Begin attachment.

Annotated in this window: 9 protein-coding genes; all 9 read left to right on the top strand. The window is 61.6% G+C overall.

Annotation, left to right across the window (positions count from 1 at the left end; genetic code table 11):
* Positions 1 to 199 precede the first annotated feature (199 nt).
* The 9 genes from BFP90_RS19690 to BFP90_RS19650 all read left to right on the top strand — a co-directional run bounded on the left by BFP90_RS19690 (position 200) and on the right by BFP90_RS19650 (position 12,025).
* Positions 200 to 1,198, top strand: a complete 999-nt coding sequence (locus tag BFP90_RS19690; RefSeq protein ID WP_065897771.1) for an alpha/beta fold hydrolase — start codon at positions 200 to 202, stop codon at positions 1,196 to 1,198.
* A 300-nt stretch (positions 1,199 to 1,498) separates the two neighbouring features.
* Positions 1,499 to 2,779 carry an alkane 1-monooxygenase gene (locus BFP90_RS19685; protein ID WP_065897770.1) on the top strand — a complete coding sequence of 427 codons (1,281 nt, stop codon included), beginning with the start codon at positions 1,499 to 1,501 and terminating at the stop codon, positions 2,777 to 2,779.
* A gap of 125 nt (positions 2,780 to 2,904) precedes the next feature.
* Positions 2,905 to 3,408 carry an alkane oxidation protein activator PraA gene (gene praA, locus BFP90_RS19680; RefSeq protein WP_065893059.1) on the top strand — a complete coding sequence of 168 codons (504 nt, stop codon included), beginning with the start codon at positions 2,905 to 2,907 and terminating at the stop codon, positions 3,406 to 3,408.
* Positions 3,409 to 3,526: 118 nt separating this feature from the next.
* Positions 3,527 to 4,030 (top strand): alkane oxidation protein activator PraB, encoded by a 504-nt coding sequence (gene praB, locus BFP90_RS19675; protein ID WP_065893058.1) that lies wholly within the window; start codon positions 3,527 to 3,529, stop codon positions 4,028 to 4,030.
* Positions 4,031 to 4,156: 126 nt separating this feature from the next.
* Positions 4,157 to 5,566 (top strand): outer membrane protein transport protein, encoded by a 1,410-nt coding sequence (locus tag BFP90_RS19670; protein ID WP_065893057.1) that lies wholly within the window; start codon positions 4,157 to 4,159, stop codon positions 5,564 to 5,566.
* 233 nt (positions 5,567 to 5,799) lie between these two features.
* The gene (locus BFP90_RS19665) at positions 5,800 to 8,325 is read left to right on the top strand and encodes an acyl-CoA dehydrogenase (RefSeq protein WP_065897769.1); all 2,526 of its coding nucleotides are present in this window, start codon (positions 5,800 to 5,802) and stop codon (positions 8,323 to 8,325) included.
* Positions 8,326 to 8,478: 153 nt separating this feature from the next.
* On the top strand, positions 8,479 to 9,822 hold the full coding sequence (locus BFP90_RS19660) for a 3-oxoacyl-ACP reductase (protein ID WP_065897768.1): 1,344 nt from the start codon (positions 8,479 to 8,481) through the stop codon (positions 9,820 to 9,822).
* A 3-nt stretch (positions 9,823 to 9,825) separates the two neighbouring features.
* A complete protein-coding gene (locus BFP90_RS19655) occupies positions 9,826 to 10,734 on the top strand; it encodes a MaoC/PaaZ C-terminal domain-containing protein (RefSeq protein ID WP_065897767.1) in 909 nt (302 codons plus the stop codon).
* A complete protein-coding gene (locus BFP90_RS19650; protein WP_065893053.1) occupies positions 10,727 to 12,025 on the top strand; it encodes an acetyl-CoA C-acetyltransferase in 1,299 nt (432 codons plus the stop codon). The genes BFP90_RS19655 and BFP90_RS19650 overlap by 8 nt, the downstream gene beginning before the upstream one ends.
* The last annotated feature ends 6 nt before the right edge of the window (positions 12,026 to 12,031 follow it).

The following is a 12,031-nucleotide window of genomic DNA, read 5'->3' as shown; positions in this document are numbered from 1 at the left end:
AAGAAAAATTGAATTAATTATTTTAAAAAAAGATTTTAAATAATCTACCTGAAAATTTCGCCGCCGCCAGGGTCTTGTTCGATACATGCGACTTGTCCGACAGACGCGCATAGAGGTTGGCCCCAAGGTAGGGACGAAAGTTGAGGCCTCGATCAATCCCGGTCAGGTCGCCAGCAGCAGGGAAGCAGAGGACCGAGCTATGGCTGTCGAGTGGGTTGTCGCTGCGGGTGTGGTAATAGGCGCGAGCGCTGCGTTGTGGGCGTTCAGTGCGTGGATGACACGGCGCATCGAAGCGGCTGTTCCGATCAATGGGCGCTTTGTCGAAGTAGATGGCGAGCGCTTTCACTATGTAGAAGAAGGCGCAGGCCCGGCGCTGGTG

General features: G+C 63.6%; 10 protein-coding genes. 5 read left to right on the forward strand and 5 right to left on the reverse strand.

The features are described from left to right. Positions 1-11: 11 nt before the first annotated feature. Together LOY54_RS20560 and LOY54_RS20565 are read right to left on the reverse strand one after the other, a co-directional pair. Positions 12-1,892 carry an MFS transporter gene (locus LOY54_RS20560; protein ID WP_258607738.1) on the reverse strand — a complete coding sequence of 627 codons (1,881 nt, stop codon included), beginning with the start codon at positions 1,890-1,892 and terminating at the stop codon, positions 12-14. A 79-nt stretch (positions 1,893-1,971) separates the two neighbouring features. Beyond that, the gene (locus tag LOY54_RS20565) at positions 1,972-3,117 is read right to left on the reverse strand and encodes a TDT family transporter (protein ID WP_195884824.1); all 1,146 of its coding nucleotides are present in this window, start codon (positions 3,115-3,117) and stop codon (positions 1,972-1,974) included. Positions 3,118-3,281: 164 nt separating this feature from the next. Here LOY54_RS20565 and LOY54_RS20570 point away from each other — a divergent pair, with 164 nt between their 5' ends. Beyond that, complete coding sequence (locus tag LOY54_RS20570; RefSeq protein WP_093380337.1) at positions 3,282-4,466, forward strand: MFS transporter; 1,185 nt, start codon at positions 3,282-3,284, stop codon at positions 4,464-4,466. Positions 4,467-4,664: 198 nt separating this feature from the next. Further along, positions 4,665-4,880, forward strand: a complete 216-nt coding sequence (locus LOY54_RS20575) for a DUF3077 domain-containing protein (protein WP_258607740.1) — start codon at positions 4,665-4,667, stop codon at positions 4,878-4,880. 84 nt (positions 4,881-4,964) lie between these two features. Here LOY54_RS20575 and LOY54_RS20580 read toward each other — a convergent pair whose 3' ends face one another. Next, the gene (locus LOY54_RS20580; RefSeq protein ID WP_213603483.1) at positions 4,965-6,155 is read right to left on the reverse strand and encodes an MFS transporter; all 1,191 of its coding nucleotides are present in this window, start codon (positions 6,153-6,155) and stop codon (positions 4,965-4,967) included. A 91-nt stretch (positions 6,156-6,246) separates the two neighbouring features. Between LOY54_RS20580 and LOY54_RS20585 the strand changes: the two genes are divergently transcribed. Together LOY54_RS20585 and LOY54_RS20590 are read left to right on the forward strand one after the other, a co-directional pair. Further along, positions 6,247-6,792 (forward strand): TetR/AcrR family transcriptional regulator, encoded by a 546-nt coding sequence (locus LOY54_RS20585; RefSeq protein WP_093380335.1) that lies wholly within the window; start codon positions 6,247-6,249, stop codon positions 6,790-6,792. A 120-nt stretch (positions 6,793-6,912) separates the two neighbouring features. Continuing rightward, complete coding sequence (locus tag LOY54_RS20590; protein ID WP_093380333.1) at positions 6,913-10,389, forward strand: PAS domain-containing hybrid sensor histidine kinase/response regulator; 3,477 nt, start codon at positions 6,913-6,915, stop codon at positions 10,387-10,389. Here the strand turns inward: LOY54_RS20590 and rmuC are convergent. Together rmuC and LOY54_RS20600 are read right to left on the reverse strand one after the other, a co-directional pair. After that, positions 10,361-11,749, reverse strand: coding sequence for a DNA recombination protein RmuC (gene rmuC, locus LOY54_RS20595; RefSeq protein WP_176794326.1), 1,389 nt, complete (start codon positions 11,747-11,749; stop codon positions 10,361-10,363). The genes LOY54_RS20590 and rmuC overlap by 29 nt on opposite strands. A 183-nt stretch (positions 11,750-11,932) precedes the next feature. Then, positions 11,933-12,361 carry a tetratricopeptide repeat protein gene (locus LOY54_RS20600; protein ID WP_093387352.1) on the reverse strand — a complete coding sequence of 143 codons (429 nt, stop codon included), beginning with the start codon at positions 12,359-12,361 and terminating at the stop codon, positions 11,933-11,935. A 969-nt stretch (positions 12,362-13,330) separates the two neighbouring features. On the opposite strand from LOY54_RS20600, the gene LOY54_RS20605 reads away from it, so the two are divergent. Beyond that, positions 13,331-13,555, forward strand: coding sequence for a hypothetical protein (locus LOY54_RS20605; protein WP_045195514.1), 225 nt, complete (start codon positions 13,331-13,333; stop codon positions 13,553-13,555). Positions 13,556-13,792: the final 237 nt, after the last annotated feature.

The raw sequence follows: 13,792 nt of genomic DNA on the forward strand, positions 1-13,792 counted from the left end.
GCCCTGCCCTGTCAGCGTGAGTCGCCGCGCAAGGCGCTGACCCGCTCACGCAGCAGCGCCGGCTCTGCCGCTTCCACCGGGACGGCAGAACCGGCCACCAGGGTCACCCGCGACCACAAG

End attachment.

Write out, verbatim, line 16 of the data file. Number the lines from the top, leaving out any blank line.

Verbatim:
* Positions 8,326 to 8,478: 153 nt separating this feature from the next.